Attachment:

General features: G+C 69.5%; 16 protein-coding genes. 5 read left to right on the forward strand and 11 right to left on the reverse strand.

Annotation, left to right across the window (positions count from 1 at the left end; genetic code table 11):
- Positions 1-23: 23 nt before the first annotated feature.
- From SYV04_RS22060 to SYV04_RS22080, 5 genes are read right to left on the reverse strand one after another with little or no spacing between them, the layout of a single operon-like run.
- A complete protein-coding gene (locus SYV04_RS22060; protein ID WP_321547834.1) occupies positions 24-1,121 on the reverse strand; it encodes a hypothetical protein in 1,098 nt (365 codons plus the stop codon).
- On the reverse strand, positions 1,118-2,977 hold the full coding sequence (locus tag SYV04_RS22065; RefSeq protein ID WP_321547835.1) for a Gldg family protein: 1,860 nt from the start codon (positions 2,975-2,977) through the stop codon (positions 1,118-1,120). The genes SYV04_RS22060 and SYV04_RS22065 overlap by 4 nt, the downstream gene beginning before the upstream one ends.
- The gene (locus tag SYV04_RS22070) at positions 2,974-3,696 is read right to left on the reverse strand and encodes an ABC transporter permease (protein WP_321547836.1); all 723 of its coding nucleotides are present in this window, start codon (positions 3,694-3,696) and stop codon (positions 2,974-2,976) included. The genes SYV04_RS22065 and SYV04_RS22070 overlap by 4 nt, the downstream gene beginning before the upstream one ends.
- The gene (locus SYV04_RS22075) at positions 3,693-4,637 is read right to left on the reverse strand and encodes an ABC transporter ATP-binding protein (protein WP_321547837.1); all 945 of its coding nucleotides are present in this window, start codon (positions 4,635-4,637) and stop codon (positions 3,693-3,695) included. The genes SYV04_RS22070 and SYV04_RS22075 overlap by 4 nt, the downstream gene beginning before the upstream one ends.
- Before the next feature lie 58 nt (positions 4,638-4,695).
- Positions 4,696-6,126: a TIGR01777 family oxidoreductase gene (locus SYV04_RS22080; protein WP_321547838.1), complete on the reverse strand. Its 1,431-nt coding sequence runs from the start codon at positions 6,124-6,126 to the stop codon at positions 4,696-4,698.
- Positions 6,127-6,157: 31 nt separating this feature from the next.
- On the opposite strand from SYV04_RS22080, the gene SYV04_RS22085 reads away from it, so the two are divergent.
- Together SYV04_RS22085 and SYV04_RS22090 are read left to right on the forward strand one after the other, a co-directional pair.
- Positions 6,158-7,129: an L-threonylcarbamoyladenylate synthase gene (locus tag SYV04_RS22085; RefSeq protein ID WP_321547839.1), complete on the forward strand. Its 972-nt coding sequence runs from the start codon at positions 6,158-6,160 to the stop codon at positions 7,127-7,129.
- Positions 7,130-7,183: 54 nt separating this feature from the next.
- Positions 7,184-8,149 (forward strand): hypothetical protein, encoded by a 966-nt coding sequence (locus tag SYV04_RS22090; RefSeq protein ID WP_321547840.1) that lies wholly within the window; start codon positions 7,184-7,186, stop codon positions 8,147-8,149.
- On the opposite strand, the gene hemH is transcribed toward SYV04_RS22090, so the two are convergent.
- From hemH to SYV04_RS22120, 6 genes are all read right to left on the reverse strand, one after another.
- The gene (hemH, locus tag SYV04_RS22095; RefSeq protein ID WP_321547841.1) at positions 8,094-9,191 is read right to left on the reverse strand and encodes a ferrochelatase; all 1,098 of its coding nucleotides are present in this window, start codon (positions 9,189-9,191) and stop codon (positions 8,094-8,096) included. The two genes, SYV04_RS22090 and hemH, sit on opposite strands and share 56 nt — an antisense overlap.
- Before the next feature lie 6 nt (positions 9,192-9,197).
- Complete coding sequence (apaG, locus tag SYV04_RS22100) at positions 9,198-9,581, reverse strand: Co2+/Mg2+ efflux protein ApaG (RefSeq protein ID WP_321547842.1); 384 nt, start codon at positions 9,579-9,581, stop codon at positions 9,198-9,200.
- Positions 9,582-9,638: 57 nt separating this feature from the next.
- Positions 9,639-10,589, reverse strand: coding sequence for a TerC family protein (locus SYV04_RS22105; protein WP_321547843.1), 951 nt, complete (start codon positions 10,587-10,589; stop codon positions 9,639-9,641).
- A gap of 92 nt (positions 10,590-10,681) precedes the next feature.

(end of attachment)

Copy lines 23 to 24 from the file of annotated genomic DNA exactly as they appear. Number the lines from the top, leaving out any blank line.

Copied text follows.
- Positions 9,639-10,589, reverse strand: coding sequence for a TerC family protein (locus SYV04_RS22105; protein WP_321547843.1), 951 nt, complete (start codon positions 10,587-10,589; stop codon positions 9,639-9,641).
- A gap of 92 nt (positions 10,590-10,681) precedes the next feature.